As luck would have it, I had this long lost cousin who lived in Anchorage.  I called him up out of the blue and asked if I could stay with him for the summer. He said he and his wife, Kim had an infant son, Alex, that life was a little crazy, but I was more than welcome to stay on their fold out couch in the living room.  Sweet!  I pulled out my trusty Atlas and promptly looked up Alaska.  I found Anchorage and quickly located Seward, about a half inch away and thought, this is perfect!  I can live in Anchorage and drive to work in Seward everyday.  When I told Matt, my long lost cousin this plan, he laughed in my face.  For those of you not intimately familiar with Alaska geography, Anchorage is about 128 miles (206 km) and about a 2-3 hour drive to Seward.  But, in my own defense, if you look up Alaska in an Atlas, Alaska,  the biggest state in the union, the state that is 1/3 the size of the whole continental US of A and it  only gets roughly 1/4 of a page in the Atlas. I never understood that.  Anyway,  in that scale, Anchorage is about 1/2 an inch (sorry, I don't know what that is in metric) away from Seward.

Well, I didn't end up working in a cannery that summer.  Instead, I worked at a restaurant called The Sourdough Mining Company,  Cousin gave my his little Geo Tracker car for the summer and I would explore as far as I could get in my two days off a week. I hit Seward, Homer, Hope, Denali, Fairbanks and everywhere in between. I had a blast!  At the end of the summer, I ended up selling my plane ticket home (you could do that back in 1992) and traveled south with Sevilla, a gal I worked.  We were going to hitch hike the 775 miles to  Haines, but at the last minute her folks decided it was best to just drive us.  From there, we took the Alaska Marine Highway, otherwise known at the Ferry to Bellingham, Wa.  The 2300 mile trip took 5 days and we pitched our tent on the floor of the ferry and slept there.  We Grey Hounded it to San Fransisco, where we caught up with the Green Tortoise Bus Southern Dream Route  14 days of travel though the sunny southern states.  There were 41 of us crammed into that bus and only 7 of us were Americans.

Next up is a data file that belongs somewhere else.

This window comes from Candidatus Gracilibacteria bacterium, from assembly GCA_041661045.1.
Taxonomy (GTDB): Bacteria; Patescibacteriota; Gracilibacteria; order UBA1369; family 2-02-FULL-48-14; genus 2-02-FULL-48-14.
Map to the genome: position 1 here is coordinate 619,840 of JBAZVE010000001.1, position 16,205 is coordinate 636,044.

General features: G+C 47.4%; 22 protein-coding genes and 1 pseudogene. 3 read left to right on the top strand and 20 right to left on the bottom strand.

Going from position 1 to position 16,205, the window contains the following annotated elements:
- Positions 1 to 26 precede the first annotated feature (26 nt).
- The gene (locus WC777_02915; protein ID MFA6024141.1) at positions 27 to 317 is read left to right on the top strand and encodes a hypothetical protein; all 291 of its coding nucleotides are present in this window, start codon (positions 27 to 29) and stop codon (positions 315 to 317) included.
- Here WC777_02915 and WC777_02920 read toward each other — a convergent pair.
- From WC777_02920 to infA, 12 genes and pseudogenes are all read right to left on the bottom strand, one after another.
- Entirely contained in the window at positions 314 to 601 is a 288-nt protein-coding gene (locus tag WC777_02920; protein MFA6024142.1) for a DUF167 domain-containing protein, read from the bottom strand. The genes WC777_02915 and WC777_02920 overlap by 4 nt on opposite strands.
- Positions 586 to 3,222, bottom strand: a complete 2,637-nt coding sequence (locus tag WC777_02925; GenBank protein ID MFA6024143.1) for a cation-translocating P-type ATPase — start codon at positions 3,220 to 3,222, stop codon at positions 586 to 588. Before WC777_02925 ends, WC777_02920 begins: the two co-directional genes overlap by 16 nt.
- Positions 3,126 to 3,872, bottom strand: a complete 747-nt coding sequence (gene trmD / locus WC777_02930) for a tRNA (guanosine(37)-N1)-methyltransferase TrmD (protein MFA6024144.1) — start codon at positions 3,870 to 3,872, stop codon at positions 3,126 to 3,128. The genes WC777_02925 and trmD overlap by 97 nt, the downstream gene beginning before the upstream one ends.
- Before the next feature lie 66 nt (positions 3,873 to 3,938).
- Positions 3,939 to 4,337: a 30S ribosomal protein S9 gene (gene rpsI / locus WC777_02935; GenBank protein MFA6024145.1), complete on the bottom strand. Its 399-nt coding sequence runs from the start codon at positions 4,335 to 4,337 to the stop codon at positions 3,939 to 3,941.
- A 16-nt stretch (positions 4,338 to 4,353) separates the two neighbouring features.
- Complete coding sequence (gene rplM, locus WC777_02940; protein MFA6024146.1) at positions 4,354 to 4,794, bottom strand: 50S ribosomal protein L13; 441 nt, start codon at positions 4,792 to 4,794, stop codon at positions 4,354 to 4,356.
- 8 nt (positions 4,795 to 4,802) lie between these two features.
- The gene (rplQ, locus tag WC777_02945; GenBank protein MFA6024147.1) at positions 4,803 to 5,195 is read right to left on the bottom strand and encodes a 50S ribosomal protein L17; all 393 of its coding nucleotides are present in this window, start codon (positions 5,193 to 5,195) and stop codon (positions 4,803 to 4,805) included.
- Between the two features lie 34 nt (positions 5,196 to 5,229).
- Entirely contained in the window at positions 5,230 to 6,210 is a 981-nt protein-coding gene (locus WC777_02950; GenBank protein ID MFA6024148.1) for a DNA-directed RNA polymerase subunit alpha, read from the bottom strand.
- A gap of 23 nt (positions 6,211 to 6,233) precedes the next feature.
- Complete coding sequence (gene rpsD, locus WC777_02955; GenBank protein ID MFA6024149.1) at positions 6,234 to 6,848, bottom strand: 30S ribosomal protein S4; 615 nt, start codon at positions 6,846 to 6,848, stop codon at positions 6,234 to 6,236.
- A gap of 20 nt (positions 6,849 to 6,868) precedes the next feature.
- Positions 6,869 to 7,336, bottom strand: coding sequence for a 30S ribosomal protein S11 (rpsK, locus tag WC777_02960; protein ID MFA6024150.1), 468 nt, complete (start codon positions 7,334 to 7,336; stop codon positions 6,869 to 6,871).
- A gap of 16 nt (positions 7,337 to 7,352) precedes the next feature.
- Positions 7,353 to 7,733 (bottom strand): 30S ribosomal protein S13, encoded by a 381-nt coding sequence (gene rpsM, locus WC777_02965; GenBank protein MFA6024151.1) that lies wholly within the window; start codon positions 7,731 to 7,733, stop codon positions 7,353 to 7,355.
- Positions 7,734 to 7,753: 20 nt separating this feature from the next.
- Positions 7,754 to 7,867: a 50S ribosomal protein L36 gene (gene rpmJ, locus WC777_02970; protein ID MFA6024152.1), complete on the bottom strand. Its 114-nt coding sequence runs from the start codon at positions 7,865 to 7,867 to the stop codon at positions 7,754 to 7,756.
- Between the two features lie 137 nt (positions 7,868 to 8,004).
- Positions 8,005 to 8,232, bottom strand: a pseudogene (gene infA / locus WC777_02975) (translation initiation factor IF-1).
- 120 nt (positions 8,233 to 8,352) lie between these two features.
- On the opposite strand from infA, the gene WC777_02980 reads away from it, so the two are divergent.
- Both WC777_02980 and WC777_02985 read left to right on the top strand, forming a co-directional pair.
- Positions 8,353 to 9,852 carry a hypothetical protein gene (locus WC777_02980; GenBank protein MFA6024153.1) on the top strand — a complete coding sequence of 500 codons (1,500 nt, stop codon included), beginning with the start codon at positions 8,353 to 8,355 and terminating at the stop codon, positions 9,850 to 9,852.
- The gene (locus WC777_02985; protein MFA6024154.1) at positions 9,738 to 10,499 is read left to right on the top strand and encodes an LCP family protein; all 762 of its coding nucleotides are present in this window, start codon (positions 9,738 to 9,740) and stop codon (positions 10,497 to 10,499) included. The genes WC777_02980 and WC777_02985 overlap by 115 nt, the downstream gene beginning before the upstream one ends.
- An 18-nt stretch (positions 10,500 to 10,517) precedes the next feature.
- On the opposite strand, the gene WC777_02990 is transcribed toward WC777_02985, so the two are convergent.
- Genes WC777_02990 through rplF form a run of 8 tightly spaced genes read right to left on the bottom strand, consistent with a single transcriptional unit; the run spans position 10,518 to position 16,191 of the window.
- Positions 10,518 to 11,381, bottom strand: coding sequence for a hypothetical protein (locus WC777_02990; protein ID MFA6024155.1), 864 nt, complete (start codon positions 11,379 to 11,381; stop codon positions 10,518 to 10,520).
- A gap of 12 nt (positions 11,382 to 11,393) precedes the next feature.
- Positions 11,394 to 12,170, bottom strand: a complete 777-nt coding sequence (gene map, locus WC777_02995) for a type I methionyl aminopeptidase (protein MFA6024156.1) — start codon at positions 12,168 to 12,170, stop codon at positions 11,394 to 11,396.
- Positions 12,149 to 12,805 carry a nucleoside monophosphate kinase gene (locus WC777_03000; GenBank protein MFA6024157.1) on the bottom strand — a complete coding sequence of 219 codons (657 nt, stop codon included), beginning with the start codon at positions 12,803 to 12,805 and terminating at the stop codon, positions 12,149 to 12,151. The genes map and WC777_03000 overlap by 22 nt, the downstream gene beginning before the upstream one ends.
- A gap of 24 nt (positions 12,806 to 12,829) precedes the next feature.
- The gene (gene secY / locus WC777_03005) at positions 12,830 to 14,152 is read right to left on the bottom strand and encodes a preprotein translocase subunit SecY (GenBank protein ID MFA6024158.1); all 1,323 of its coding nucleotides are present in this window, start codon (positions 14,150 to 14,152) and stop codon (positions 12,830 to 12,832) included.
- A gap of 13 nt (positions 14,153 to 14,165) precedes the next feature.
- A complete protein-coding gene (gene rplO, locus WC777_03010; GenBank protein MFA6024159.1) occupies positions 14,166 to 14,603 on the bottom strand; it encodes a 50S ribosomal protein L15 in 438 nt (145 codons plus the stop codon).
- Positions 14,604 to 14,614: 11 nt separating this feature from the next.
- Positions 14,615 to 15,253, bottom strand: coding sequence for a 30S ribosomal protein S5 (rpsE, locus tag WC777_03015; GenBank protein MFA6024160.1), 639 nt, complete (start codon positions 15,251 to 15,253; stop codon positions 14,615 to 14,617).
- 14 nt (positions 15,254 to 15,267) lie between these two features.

The Green Tortoise can best be described as a hippy bus service.  The back half of the bus is relieved of its seats and mattresses take their place.  The front half has seats and tables that all convert into beds.  Passengers are packed in there like sardines and the bus travels pretty much 24/7, except to eat and hike.  We carry and prepare our own (vegetarian) food and sleep on the road.  Unless it was a nice night, then we would stop at a National Park and drag the mattresses out onto the dirt and sleep under that stars.   This was an eye opener for a 20 year old gal from Ohio!  But what fun.  I saw Joshua National Park, Big Bend National Park, hot springs, New Orleans, gators in Florida, wild pigs in Texas.  It was  quite an adventure!

After finally making my way back to Ohio, and spending every dime I had made over the summer to do it, I was broke.  But, not having school to attend to, I worked three jobs all winter to try to make my way back to Alaska, which I did that next spring.   Tune in next week to hear the rest of the story.